17.2 - The Northern Renaissance


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The Renaissance in norther Europe with a look at some artists.

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17.2 - The Northern Renaissance

  1. 1. The Northern Renaissance
  2. 2. <ul><li>By about 1450, the Renaissance is finally starting to move outside of Italy. </li></ul><ul><li>The plague has passed. </li></ul><ul><li>The Hundred Years War is over. </li></ul><ul><li>More money to be had for other goods. </li></ul>
  3. 3. <ul><li>The tone of the Northern Renaissance, however, is different from what was seen in Italy. </li></ul><ul><li>While wealthy merchants and rich, independent city-states led the way in Italy, this was not the case in the north. </li></ul><ul><ul><li>Due in part to the plague and the Hundred Years War, northern Europe had strong centralized power structures in the form of monarchies. They didn’t have uppity city-states. </li></ul></ul><ul><ul><li>Thus, it was mainly the kings and some nobles who were responsible for the Renaissance’s spread there, not wealthy patron families. </li></ul></ul><ul><li>It’s also more religious there. </li></ul><ul><ul><li>While the Italian Renaissance was not strictly secular, it was more so than the Northern flavor. </li></ul></ul>
  4. 4. A big mover and shaker was France’s King Francis I, who reigned from 1515-1547. <ul><li>Francis became known as the Father and Restorer of Letters. He was quite the humanist. </li></ul><ul><li>The two previous French kings had warred with (and therefore interacted with) Italy, but Francis was the first one to really embrace the new ideas. </li></ul>
  5. 5. <ul><li>He sponsored a lot of art, and even lured Leonardo de Vinci to France. </li></ul><ul><ul><li>It was near the end of de Vinci’s life and he wasn’t that productive, but he brought his stuff with him – including such pieces as the Mona Lisa, which is France has it and not Italy. </li></ul></ul><ul><li>He was a great reader, a good poet, and greatly expanded the royal library. He even opened it up to all scholars. </li></ul><ul><li>He did a lot with architecture. </li></ul>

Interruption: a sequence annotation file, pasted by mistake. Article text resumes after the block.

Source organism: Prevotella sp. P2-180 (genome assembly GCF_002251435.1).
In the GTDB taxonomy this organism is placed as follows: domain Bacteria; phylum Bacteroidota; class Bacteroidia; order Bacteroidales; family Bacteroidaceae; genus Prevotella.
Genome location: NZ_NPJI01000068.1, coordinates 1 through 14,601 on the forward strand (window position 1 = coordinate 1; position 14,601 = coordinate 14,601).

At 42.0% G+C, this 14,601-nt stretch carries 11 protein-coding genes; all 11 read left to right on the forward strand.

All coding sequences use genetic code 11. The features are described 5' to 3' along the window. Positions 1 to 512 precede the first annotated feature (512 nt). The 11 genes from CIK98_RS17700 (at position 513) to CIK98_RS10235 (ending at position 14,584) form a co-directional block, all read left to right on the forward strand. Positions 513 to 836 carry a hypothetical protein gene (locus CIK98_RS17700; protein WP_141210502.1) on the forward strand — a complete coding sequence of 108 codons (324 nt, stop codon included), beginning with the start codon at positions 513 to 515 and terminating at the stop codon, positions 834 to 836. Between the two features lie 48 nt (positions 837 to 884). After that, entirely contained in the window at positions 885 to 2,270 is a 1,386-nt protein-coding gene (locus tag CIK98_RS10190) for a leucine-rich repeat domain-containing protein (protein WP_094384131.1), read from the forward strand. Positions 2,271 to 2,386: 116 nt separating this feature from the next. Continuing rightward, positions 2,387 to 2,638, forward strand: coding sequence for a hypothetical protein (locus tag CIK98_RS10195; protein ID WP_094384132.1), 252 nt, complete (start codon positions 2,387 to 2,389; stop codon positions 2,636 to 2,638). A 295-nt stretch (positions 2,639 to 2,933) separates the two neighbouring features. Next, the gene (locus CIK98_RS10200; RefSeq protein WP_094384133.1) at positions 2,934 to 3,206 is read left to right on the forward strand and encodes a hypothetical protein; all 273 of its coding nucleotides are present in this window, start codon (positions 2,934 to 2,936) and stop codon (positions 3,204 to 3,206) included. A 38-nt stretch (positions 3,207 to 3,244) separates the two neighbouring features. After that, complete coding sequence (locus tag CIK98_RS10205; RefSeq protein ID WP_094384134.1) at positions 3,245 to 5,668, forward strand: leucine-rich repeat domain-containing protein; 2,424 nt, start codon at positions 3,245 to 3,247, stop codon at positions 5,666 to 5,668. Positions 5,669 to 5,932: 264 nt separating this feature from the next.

6. 6. The Chateau de Chambord
  7. 7. Chateau de St. Germain-en-Laye
  8. 8. Château de Fontainebleau
  9. 9. Rebuilt the Louvre
  10. 10. <ul><li>Art </li></ul><ul><li>Art followed the Italian techniques and used a lot of perspective and realism. </li></ul><ul><li>Some of the bigger names: </li></ul>
  11. 11. <ul><li>Albrecht Durer </li></ul>
  12. 12. <ul><li>Hans Holbein (the Younger) </li></ul>
  13. 13. Look at the detail:
  14. 14. <ul><li>Jan van Eyck </li></ul>
  15. 16. <ul><li>Literature </li></ul><ul><li>Writing also goes humanist, but, like with the rest, with a Christian bent, giving rise to Christian Humanism. </li></ul><ul><ul><li>Human freedom and individualism are compatible with Christianity. </li></ul></ul><ul><ul><li>Human existence isn’t valued merely in itself. </li></ul></ul><ul><ul><li>You see this a lot with Erasmus. </li></ul></ul>
  16. 17. <ul><li>Guttenberg and the printing press </li></ul><ul><li>The printing press is one of the greatest inventions in history. </li></ul><ul><ul><li>It was invented by Johann Gutenberg. </li></ul></ul><ul><ul><li>Previously, literary works had to be transcribed by hand, usually by monks. </li></ul></ul><ul><ul><li>It was tedious, time-consuming work and made books very expensive. </li></ul></ul><ul><li>The printing press allowed works to be cheaply mass-produced. Suddenly the written word could be accessible to the masses. </li></ul><ul><ul><li>In three years, a monk could produce one Bible… Gutenberg, 180 </li></ul></ul>
  17. 19. <ul><li>The press actually derived from a modified olive press. </li></ul><ul><ul><li>It’s big thing was the durable types used and the ability to easily move around the letters. </li></ul></ul><ul><li>One of the first projects Gutenberg undertook was printing 200 copies of the Bible with 42 lines per page. Some were on vellum. </li></ul><ul><ul><li>There are currently 11 complete copies on vellum and 48 relatively intact copies on paper. They can be sold for millions (but aren’t sold that often). </li></ul></ul>